Knowledge management is often overlooked in organizations. But companies, who realize what they stand to lose by allowing experts to hoard knowledge, are now forced to reexamine an outdated approach and think of ways to promote a more collaborative culture. The effects of knowledge loss can be severe and things can go horribly wrong when this is ignored. On the other hand, a conducive working environment that encourages learning, development and innovation among its employees can combat this negative trend for good.
The Dangers of Knowledge Hoarding
If a culture discourages knowledge sharing or underestimates its impact, it slows its own growth curve. Imagine a scenario if an employee, who is supposedly the go-to-guy on a particular subject matter, decides to resign from his role. The company will suddenly find itself at a complete loss as the knowledge this employee was never shared with the others.
Knowledge sharing and management is critical to organic growth and business success. Knowledge must be freely and openly available to everyone to propel learning and eliminate redundant company costs such as retraining costs, consultancy fees, etc.
Sharing is power
Let’s just replace the old adage ‘Knowledge is Power’ with ‘Sharing is Power’. When employees trust each other and are willing to share what they know, the entire organization becomes powerful. The result of this is that more information is created and reused, which aids in making informed business decisions and creating more value for everyone. Knowledge sharing can be in the form of oral or digital conversation, sending specific information or by providing access to information that is created by others.
Make sharing a key attribute that employees practice. Here’s how you can turn the tide of knowledge loss and implement knowledge transfer among your employees:
Build a knowledge base
Bring different teams together to create and share knowledge on a central platform. Invest in a knowledge base software where you can store all your information and let your employees access it. Think of a knowledge base as a self-service tool that can be accessed from anywhere, at anytime. It is not merely a collection of questions and answers; an internal knowledge base accelerates training and sales by enabling employees to create and share critical information such a know-hows, online manuals, product docs and more with each other. You can even quickly train new hires by giving them access to company files, micro-blogs, wiki pages, blog posts and more in a centralized location.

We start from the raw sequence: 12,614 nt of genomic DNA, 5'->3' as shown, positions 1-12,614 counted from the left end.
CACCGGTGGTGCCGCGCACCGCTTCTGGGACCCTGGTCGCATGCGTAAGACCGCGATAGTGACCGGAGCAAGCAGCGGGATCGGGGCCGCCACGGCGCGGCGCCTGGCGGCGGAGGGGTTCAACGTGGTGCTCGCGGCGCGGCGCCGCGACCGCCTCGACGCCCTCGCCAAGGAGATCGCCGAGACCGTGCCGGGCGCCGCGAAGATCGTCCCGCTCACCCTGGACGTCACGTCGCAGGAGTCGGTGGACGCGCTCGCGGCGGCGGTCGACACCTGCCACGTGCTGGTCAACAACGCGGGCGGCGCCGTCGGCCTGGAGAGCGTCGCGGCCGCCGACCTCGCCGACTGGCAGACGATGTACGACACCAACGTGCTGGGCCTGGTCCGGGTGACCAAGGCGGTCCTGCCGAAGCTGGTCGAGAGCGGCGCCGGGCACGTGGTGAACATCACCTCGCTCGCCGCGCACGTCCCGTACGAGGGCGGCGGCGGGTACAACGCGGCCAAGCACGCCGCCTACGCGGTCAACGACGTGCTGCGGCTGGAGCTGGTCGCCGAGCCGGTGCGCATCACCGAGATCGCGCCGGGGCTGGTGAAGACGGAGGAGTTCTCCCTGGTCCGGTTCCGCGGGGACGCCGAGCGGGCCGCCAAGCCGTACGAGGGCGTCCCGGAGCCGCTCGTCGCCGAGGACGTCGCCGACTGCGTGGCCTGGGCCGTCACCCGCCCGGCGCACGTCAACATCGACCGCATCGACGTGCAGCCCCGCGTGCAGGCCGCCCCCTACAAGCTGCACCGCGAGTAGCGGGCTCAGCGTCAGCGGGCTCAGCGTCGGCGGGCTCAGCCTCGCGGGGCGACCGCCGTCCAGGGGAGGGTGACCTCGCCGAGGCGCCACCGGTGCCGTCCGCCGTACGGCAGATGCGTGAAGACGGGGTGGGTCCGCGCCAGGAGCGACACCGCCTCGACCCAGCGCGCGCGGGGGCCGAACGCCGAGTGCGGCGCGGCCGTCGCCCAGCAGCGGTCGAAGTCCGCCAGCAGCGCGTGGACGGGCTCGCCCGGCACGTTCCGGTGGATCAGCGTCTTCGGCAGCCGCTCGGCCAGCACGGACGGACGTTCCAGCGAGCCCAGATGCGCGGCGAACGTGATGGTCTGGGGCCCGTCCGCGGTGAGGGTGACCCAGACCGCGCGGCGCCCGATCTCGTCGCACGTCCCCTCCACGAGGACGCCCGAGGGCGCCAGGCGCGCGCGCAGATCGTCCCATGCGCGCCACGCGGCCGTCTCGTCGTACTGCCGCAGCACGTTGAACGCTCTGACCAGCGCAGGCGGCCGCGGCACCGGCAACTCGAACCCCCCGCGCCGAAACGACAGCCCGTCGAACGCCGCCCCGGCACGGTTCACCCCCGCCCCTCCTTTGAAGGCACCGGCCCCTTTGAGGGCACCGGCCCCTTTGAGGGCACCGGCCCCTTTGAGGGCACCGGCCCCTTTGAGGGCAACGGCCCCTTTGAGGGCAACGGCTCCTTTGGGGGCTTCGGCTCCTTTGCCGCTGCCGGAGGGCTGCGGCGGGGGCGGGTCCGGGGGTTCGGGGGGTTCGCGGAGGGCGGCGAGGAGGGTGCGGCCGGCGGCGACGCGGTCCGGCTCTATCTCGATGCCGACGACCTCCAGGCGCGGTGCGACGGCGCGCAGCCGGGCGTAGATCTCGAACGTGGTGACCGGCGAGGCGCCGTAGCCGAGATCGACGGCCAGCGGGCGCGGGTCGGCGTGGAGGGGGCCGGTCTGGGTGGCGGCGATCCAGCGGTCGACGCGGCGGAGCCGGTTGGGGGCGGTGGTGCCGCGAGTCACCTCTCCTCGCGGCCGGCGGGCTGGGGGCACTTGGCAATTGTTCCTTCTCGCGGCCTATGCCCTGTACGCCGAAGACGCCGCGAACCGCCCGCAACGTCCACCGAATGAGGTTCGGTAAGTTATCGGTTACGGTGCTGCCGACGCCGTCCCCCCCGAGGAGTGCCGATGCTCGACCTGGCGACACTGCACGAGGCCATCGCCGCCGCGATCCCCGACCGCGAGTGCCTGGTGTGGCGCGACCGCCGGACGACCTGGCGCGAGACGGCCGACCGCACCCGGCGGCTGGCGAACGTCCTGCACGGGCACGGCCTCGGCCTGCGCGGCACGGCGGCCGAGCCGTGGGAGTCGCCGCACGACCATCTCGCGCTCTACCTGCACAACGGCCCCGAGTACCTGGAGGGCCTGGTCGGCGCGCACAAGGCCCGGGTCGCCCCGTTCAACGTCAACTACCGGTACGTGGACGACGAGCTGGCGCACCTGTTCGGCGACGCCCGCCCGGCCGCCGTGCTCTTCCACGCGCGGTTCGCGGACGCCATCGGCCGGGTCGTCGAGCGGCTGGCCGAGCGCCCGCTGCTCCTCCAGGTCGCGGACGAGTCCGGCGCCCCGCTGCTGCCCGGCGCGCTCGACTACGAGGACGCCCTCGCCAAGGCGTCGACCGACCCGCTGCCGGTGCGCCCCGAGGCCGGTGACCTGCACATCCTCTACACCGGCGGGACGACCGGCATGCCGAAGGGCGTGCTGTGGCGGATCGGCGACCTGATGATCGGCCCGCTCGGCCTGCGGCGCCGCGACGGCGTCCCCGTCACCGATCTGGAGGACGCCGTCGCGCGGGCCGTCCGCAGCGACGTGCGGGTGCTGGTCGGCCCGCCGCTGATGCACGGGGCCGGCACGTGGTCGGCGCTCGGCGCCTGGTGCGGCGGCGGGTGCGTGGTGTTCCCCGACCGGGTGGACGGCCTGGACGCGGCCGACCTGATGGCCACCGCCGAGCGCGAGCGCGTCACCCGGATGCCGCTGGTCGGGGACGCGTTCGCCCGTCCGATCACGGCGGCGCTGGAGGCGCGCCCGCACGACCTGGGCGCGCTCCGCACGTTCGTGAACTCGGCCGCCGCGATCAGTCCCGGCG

Foster healthy discussions
Encourage a mindset that screams ‘sharing is power’ within your organization. Healthy discussions is a great way to start. It creates an environment of trust where employees can openly share their thoughts and unique perspectives, enabling you to create a knowledge sharing culture. Those with less experience get an opportunity to seek answers to questions they don’t have clarity on. Discussions are ongoing training sessions that must be incorporated into company cultures as ‘informal learning’ (employees report that almost 90% of all work-based learning happens this way).
Share knowledge with departments
Share knowledge with specific departments as opposed to individuals. Say you’re from the Design team and found an excellent article on new trends in your field that you know will benefit everyone in your team. So instead of just sharing it with your Design team lead or supervisor, shoot it out to everyone. Your team members will thank you and return the favor in the future. Following this practice will soon become a healthy habit. It will also strengthen the foundation of trust and promote healthy working relationships with your co-workers.
Change the mindset
Reward employees who make an effort to share their knowledge. This can be done in a variety of ways; from giving a thumbs-up for shared content to monetary benefits. Whatever works best for your teams, remember that appreciation and recognition are the best ways to delight an employee.
Each employee needs a mentor. Big and small companies use mentoring to address complicated human resource issues such as enhancing workforce productivity, increasing employee retention and effectively implementing succession plans. 71% of Fortune 500 companies offer professional mentoring programs to their employees. These companies recognize that their employees need someone who can answer their questions and help them succeed at their jobs. A mentor shares knowledge, his expertise as well as his experience with his mentees. Such a relationship is based on trust, respect and communication. To make it work, both parties meet regularly to exchange ideas, share progress and set future goals for continuous development.
Knowledge sharing creates awareness, provides fast solutions, increases coordination among colleagues and allows us to accept new ideas. It is, arguably, the most powerful attribute for knowledge management.
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